Monday, January 12, 2009

Big Pharma’s Political Paradox: The Good News is the Bad News

What’s wrong with this picture?

If you said, “It almost looks like Pharmaceutical Research & Manufacturers of America CEO Billy Tauzin and Families USA Executive Director Ron Pollack are in the same room, working together on something,” well, you are almost right.

The photo is indeed of Tauzin and Pollack at a Capitol Hill press conference unveiling an ad urging immediate action on health care reform. (You can read our coverage of the unlikely partnership here; you can watch the ad here.)

But there is nothing wrong with that picture: indeed, for the brand name trade association it is a sign that something may finally be going right. Families USA has not, to put it mildly, been a friend of PhRMA over the years, attacking industry pricing practices and serving as the head cheerleader for the failed effort to impose price negotiation in Part D in 2007.

So Tauzin’s efforts to build common ground with some of PhRMA’s toughest critics are clearly working.

Pollock didn’t exactly say he thinks drug prices are a non-issue—but when asked whether the groups had common ground on drug prices, he turned the podium over to Tauzin to respond. The implicit message: drug pricing will not be a central issue in the coming health care reform debate. No replay of the Clinton Care experience of 1993-94, when drug industry “profiteers” were portrayed as one of the key villains in the reform debate.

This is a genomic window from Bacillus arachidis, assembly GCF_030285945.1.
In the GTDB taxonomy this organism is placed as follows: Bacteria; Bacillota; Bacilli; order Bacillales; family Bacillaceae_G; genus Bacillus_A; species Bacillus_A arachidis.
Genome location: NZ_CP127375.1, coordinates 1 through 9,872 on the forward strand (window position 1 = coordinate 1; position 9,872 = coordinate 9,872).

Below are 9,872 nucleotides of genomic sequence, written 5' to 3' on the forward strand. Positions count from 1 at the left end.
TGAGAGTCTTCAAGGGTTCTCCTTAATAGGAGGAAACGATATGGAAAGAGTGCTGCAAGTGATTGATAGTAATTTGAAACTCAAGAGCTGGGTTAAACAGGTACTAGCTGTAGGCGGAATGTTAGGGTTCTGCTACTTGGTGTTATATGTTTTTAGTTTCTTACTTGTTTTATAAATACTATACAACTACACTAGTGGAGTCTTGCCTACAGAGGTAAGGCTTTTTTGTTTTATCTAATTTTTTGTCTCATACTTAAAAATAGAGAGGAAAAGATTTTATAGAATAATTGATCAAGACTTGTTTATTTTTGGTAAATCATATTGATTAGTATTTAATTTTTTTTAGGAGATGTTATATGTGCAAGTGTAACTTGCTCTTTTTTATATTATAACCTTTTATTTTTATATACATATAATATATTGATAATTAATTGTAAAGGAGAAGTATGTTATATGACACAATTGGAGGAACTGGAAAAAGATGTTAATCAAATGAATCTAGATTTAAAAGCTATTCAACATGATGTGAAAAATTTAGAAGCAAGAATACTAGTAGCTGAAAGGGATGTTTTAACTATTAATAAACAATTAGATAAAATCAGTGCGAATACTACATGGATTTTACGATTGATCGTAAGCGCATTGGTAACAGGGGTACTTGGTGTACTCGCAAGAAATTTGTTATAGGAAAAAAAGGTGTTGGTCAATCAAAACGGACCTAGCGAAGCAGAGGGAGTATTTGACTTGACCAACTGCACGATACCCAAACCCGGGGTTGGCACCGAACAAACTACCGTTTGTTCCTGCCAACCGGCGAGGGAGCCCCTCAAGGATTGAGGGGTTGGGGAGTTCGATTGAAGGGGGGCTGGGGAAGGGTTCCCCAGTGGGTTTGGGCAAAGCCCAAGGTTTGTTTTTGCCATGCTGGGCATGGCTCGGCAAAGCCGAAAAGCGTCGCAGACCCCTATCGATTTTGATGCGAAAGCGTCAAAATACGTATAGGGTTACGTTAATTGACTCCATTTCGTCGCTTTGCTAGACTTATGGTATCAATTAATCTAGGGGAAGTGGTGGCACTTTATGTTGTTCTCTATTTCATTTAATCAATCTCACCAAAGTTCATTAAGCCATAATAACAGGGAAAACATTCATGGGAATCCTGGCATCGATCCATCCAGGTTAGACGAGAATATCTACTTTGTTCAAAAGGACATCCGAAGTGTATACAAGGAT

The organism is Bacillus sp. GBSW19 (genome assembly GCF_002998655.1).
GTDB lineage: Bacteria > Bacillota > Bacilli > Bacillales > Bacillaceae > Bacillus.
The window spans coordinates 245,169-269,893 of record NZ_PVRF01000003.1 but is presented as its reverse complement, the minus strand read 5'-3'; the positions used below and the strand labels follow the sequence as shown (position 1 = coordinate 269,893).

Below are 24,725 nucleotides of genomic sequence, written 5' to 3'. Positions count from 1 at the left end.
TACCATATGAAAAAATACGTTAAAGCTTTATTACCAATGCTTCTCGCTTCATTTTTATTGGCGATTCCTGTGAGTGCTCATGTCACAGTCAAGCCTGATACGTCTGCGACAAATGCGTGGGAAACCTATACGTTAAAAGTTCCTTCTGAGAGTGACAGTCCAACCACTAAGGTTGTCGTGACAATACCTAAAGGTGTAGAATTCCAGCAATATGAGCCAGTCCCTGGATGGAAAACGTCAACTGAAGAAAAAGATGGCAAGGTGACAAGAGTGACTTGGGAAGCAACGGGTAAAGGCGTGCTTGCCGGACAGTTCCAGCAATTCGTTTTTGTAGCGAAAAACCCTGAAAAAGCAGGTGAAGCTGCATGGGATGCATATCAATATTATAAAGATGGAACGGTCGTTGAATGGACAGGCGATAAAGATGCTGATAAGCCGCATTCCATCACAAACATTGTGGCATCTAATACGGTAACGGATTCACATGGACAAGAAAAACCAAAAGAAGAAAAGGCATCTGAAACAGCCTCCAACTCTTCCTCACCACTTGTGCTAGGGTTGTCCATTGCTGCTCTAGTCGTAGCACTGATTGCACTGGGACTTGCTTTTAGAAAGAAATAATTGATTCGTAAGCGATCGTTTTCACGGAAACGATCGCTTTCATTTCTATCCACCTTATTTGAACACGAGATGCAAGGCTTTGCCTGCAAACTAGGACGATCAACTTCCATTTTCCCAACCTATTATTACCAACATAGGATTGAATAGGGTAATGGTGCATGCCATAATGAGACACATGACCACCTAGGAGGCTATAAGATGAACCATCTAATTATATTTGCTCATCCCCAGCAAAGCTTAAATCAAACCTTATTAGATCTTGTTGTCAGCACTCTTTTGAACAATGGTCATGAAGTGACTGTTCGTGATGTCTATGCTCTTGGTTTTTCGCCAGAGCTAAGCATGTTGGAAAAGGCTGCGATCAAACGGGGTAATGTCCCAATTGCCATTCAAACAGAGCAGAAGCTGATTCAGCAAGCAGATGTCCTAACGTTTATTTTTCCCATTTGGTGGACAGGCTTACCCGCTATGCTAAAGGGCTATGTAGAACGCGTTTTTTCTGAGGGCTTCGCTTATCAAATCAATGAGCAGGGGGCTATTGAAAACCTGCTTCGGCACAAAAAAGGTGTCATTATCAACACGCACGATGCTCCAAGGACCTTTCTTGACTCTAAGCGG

In that sense, this is a picture worth more than a thousand words.

So what’s wrong with this picture? Simple: it is the latest demonstration that industry's policy successes increase with its commercial failures.

One reason PhRMA is finding it easier to round up allies is that it simply isn’t credible to blame the drug industry for soaring health care costs anymore. Given the small slice of health care spending devoted to drugs, PhRMA would argue it was never credible to blame drugs as a driver of overall spending. But with prescription drug spending now growing more slowly than overall health care spending (the latest statistics are here), there is no one who can seriously argue that reining in drug costs would significantly impact the bigger trend line.

That is the silver lining in the generally dreadful performance of the drug sector commercially: it takes the heat off the industry politically. And, with another patent “cliff” still ahead of PhRMA, there will be even less political pressure on drug costs in the next few years.

Gee, if only drug sales would disappear altogether, politicians might even start to like drug companies.

You see the problem: higher drug spending is defined as a priori a bad thing, a problem that needs fixing. Lower drug spending means there is no problem. It doesn’t feel that way in the board room, does it?

This, we submit, is the single biggest policy problem facing the biopharma sector: the industry’s success (measure in rapidly growing sales) is perceived as a policy crisis requiring a governmental response. Someday, somehow, that paradox has to be addressed.

Still, there is no question that PhRMA can benefit from the fortuitous timing. Given those perceptions, it is much safer for industry to have a health care reform debate during a time of commercial weakness.

We can only hope that when the industry comes back stronger than ever, its new-found allies think that is a development worth celebrating.

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